Nearshore Americas

A Tech Renaissance in the Heart of Northeastern Brazil

Recife is one of the oldest cities in Brazil – the capital of the Northeastern state of Pernambuco was the main port for the exportation of sugar back in the XVII century. Now, this historical city has some of the most buzzing digital scene of the country. Since 2000, “Porto Digital do Recife” has been established itself as one of the most strategic digital centers in the country — and it is important to highlight the city is located hundreds and hundreds of miles north of the economical heart of the Brazil, the Southeast.

Back in 2000, in a 100 acre location in the heart of historical downtown Recife and with eight kilometers of optical fiber, this location aimed to attract tech companies and research firms from different parts of the country and the world. Twelve years later, 6,500 people work in 200 different companies from areas that include software and games production, business intelligence, systems analysis and development, and technological research. Together, they had earnings of about R$ 1 billion in 2011. And besides, it also is a rich environment for startups to flourish.

Conquering those impressive numbers was not an easy task. Guilherme Calheiros, innovation and competiveness director at Porto Digital, explains that it was created as a partnership between the State government, local universities and corporations, all of them interested in creating a reference tech center in the region.

Preventing Brain Drain

The Northeast is the region where colonial Brazil was born – but the development of the country happened down south, which is what made a great part of the local population migrate to states like São Paulo, Rio de Janeiro and Minas Gerais looking for jobs and better conditions of living, especially between 1950 and 1980.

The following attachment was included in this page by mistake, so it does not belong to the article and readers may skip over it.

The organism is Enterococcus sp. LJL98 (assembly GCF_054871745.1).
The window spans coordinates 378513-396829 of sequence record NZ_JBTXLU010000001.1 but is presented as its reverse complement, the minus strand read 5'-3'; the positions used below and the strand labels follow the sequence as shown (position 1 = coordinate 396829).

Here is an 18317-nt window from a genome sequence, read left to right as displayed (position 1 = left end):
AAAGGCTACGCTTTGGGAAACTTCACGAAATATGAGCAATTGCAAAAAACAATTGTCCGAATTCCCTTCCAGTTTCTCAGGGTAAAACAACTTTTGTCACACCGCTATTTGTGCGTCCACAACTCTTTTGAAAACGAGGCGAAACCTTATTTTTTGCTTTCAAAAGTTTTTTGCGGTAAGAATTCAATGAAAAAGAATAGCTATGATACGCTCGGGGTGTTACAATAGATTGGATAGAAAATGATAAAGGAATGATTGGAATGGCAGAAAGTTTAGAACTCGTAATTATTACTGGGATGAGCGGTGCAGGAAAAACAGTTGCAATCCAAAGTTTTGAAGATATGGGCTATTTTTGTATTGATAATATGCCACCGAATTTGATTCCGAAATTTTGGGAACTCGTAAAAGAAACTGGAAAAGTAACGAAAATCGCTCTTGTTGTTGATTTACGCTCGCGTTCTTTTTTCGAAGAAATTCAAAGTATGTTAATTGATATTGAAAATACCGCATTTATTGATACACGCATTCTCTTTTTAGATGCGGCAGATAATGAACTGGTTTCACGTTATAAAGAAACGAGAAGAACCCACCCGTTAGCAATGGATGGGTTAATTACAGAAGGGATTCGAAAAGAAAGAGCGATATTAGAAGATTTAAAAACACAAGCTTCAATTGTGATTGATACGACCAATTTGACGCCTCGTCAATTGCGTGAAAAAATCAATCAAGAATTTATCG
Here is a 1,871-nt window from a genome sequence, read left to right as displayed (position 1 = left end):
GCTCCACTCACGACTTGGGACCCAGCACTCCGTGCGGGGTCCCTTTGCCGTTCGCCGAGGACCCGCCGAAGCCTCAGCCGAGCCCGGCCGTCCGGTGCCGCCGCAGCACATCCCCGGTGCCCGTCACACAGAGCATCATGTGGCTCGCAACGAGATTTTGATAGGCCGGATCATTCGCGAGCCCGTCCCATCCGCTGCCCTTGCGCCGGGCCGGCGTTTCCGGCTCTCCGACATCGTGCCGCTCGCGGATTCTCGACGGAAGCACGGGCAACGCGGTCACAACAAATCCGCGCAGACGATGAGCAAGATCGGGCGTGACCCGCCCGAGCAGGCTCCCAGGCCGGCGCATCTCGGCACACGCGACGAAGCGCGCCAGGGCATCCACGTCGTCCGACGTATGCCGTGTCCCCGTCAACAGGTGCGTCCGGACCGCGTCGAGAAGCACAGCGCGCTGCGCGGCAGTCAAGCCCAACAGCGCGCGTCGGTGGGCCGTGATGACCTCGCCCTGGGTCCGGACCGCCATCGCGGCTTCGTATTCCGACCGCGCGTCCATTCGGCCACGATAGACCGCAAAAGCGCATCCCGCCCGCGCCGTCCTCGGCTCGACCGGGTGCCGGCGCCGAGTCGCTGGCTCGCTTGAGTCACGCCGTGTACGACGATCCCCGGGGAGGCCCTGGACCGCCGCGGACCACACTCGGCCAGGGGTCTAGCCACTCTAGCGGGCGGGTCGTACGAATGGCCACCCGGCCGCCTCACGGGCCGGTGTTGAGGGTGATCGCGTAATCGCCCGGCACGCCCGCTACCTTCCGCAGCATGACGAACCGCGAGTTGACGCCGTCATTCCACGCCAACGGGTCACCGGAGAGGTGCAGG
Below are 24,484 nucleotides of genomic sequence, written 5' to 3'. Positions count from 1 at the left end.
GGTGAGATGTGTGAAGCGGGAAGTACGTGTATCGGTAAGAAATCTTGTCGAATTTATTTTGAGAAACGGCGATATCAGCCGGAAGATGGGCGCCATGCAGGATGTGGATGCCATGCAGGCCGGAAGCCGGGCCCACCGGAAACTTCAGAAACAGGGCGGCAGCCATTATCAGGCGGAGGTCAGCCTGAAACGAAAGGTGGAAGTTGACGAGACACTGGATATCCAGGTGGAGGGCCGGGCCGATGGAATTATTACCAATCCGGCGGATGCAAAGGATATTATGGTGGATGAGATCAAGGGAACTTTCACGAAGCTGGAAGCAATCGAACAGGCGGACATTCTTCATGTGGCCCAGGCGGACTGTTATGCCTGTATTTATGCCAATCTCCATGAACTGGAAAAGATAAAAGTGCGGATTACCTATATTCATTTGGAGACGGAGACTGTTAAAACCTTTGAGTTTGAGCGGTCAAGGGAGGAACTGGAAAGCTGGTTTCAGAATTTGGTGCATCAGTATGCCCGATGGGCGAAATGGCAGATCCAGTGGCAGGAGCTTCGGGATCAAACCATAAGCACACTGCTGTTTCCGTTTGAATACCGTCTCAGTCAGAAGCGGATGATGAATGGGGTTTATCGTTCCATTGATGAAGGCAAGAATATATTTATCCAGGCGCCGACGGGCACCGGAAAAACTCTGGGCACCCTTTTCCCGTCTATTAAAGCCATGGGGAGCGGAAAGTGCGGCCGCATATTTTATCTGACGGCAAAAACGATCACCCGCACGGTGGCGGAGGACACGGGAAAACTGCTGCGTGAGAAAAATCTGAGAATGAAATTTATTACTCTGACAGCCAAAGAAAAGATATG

“We kept seeing our minds go away. We had to retain them somehow,” said Calheiros. Porto Digital was then created as a local partnership to boost and attract tech companies.

Porto Digital will inaugurate an office in São Paulo in April, focused in bringing attention and money back to Recife.

One usual way to attract business to a region is by lowering taxes – and that was the first thing done. ISS (Imposto Sobre Serviços), a tax collected by the local government everywhere in Brazil from third sector business, was lowered from 5% to 2%. Then, IPTU, a tax over the physical structure of the business and its local size, was zeroed for any company that remodeled an historical building where they were establishing their new base — that way, the local government also revitalized a traditional region of Recife that was basically forgotten.

After the scenario was built up, the big players started to come. Even though 92% of the companies that today make up Porto Digital are small and midsize tech companies, the other 8% include names such as Stefanini, IBM, Microsoft, Provider, Proseng and Accenture.

The newest name to arrive in “terras pernambucanas” is Avanade. The company was founded in 2000 as a joint initiative of Microsoft and Accenture, and will open a software factory in the location, that will also provide Microsoft development solutions (.NET), collaboration solutions (Sharepoint), Customer Relationship Management (Dynamics CRM) and infrastructure.